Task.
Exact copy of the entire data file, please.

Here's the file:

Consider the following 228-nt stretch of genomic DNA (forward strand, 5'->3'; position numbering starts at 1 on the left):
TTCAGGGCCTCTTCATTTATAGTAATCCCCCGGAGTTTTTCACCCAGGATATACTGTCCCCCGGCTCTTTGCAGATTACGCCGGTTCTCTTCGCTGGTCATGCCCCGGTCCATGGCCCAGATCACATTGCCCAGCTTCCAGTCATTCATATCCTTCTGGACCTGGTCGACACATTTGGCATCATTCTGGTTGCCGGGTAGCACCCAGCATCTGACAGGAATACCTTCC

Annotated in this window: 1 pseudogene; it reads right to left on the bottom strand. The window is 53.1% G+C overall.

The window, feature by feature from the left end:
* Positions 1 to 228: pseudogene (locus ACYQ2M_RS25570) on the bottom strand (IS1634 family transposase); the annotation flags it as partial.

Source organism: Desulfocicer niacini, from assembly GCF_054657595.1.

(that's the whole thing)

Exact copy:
Consider the following 228-nt stretch of genomic DNA (forward strand, 5'->3'; position numbering starts at 1 on the left):
TTCAGGGCCTCTTCATTTATAGTAATCCCCCGGAGTTTTTCACCCAGGATATACTGTCCCCCGGCTCTTTGCAGATTACGCCGGTTCTCTTCGCTGGTCATGCCCCGGTCCATGGCCCAGATCACATTGCCCAGCTTCCAGTCATTCATATCCTTCTGGACCTGGTCGACACATTTGGCATCATTCTGGTTGCCGGGTAGCACCCAGCATCTGACAGGAATACCTTCC

Annotated in this window: 1 pseudogene; it reads right to left on the bottom strand. The window is 53.1% G+C overall.

The window, feature by feature from the left end:
* Positions 1 to 228: pseudogene (locus ACYQ2M_RS25570) on the bottom strand (IS1634 family transposase); the annotation flags it as partial.

Source organism: Desulfocicer niacini, from assembly GCF_054657595.1.